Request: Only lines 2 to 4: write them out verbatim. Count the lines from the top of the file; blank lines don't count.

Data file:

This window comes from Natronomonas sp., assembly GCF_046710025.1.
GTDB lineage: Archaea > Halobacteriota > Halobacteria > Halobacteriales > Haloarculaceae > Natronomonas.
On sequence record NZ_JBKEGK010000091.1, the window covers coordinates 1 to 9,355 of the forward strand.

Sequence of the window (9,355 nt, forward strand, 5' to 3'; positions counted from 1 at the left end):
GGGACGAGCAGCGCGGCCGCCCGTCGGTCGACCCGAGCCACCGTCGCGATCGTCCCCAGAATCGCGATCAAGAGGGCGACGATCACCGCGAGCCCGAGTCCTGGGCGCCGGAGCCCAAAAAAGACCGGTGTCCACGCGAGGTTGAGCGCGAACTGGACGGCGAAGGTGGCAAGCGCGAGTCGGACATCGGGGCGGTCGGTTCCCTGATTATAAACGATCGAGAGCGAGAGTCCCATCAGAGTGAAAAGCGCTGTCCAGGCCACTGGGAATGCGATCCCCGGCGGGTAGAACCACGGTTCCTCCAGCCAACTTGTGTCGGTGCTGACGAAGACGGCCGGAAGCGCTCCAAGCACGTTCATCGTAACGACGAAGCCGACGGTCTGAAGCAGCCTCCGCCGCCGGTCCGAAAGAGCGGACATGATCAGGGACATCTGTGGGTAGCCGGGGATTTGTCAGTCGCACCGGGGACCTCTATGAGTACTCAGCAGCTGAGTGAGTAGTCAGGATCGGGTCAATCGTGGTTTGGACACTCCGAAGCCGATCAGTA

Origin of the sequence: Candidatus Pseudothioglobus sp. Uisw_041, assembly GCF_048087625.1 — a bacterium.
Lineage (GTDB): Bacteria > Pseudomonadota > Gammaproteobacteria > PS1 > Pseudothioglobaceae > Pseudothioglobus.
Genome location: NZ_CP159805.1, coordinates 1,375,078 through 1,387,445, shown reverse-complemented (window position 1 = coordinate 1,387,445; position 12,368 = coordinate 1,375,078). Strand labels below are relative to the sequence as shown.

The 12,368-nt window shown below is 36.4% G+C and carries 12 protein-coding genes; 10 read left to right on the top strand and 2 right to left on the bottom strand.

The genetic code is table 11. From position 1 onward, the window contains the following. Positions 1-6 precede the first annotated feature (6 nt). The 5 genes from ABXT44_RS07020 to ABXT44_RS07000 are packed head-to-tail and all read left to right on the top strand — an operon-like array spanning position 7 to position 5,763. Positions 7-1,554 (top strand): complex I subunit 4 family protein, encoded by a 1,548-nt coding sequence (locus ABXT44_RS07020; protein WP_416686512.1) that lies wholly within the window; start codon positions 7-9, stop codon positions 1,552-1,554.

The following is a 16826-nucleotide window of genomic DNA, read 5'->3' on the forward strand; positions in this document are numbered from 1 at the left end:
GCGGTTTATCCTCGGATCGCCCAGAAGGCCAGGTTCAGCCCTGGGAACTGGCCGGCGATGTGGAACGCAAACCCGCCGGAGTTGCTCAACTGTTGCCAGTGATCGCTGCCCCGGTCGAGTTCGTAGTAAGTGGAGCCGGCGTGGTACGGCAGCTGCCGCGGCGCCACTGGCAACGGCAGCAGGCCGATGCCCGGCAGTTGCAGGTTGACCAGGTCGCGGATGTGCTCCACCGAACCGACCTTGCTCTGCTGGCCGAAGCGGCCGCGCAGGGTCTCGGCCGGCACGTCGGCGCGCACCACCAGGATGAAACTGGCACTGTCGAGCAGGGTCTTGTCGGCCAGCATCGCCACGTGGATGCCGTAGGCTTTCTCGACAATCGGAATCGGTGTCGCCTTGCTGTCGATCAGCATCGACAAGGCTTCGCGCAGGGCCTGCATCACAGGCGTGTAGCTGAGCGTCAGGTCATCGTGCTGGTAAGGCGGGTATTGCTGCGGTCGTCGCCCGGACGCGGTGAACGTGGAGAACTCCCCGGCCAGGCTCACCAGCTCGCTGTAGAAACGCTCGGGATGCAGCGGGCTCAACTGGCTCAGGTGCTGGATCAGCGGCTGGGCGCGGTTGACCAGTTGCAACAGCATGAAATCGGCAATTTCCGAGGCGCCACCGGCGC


GTDB lineage: Archaea > Halobacteriota > Halobacteria > Halobacteriales > Haloarculaceae > Natronomonas.
On sequence record NZ_JBKEGK010000091.1, the window covers coordinates 1 to 9,355 of the forward strand.

Sequence of the window (9,355 nt, forward strand, 5' to 3'; positions counted from 1 at the left end):